We selected 24 young aspiring entrepreneurs and introduced them to design thinking and the process of developing a business model. The Reysh Alef team, comprising of Nyasha, Sasha and Ropa were selected as winners. Their idea was to use waste to create art and, with the proceeds of the sale of that art, fund science kits for schools. Let’s congratulate them for reaching the semi-finals! Read more on the Art of Humanity Initiative which was shortlisted for the Anzisha Prize.

ACT 2017 Program Week 1 – Introduction to Design Thinking

This year, we received 271 applications and selected an amazing cohort of 24 aspiring entrepreneurs from around the country, which included 9 women and 15 men.

The 2017 program got off to a good start with our cohort getting together for a meet and greet on the 2nd of July. This mixer allowed the students to meet each other and the IBD teaching team in a relaxed setting. The calm before the storm!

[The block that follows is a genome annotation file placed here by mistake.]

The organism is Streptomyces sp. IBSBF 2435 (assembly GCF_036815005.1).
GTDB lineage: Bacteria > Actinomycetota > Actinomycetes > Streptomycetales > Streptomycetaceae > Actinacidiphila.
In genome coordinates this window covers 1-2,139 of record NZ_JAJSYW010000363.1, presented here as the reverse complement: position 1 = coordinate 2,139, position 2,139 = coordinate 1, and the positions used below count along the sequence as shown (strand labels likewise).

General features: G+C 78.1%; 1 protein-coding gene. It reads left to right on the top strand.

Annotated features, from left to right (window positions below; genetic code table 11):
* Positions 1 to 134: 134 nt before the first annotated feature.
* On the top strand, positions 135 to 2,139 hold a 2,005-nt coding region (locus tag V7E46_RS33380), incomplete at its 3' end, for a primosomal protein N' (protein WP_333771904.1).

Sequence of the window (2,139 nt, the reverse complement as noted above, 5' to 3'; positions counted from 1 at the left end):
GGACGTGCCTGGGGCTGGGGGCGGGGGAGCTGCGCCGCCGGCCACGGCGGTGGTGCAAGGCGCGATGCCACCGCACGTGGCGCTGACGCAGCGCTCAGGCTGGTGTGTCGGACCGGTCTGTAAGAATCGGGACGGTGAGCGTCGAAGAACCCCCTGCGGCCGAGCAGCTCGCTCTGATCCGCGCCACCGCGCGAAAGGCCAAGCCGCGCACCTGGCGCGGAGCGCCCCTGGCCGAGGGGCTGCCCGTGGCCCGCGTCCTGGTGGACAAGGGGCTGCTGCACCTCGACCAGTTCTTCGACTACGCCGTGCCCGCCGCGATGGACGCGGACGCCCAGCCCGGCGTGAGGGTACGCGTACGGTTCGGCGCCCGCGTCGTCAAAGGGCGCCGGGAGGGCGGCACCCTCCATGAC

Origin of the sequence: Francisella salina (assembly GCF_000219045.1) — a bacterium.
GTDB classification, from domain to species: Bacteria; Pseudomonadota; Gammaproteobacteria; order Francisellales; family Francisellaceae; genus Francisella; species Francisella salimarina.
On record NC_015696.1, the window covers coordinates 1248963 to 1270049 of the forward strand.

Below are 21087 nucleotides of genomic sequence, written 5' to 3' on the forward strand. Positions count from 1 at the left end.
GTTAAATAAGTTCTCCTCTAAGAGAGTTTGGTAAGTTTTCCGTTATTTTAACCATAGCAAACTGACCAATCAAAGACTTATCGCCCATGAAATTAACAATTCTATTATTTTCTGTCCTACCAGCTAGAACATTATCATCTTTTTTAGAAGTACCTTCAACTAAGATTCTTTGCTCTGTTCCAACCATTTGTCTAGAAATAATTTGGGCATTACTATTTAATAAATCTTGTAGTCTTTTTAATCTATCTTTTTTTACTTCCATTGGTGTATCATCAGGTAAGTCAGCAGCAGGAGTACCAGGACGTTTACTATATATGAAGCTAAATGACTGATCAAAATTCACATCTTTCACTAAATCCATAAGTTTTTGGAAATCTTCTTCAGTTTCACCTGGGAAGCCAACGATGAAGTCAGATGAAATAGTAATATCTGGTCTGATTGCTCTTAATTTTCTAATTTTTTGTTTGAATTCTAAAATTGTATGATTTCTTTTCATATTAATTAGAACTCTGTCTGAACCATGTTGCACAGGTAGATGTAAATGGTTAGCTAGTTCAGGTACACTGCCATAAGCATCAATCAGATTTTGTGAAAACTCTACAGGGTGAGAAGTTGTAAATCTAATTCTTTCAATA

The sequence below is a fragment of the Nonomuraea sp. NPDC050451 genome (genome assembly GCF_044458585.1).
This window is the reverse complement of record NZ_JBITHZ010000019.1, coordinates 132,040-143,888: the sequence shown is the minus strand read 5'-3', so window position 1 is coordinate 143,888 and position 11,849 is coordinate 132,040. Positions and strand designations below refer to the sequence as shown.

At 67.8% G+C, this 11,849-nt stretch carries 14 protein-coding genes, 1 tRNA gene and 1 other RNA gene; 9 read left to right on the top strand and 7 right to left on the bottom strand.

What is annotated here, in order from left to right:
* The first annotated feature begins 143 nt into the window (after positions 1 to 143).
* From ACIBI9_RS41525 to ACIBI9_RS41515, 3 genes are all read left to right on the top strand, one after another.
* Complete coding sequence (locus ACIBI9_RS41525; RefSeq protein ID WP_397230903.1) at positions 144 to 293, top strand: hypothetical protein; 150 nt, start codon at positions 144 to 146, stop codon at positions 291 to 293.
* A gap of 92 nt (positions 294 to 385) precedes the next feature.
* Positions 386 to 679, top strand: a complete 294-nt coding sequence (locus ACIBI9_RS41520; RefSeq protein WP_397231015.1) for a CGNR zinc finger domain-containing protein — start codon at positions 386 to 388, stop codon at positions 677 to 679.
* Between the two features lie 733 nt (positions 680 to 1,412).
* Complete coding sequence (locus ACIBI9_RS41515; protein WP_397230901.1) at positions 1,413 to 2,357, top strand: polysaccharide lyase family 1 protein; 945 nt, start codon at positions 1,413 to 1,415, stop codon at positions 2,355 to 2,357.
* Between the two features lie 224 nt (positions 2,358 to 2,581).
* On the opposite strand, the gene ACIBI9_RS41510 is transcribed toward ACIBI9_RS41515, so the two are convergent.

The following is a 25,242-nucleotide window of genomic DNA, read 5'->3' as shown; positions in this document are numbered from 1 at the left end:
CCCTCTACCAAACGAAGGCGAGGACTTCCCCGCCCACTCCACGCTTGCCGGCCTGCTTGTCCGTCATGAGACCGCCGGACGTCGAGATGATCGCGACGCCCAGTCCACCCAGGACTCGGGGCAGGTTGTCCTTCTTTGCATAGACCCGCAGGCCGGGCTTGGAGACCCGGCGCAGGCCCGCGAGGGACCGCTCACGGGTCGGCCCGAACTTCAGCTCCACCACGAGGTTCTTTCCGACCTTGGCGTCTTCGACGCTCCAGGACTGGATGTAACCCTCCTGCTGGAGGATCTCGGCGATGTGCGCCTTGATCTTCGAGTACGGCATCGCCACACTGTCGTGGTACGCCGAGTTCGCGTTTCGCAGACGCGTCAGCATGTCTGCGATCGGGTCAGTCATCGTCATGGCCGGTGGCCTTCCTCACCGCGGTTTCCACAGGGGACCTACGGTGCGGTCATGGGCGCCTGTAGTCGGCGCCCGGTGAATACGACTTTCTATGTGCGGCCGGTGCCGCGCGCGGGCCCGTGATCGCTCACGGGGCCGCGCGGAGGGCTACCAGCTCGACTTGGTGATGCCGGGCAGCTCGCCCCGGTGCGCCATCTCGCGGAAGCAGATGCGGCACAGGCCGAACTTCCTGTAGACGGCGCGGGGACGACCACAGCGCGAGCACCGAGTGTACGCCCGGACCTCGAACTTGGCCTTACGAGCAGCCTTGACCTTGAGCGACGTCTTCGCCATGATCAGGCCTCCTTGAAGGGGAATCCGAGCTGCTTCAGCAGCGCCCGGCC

The ACT Entrepreneurship Program kicked off at 8am on July 3, and from then on it was all hands on deck. During the first week, students were introduced to Design Thinking, and took part in a series of field activities and in-class exercises to get their problem solving juices flowing. The $2 exercise, where teams go out into the field and create value using only $2, stood out as being particularly successful. One of the teams managed to start a bag-making business using straw mats, and succeeded in convincing local tradesmen to partner with them in creating these bags, ALL within a space of 2 hours! Our more “mathematical” team decided to start a cigarette vending partnership with some local vendors, and they had us all scratching our heads with their financial model in the end. Another group decided NOT to use the $2, but instead focus on creating value in a service that solved a problem. How you might ask? Well, they focused on enhancing the customer shopping experience in a supermarket, by assisting customers with shopping, carrying heavy bags, etc. The shopper would then decide if this service was valuable and pay what he or she deemed fit. The supermarket supervisor was so impressed with this idea that he invited the team to return, train their staff, arrange some sort of partnership and offer this service on a regular basis in all the Pick N’Pay supermarkets! So to all the entrepreneurs out there that believe that capital is the only hindrance to their entrepreneurial dream, we say: take heed!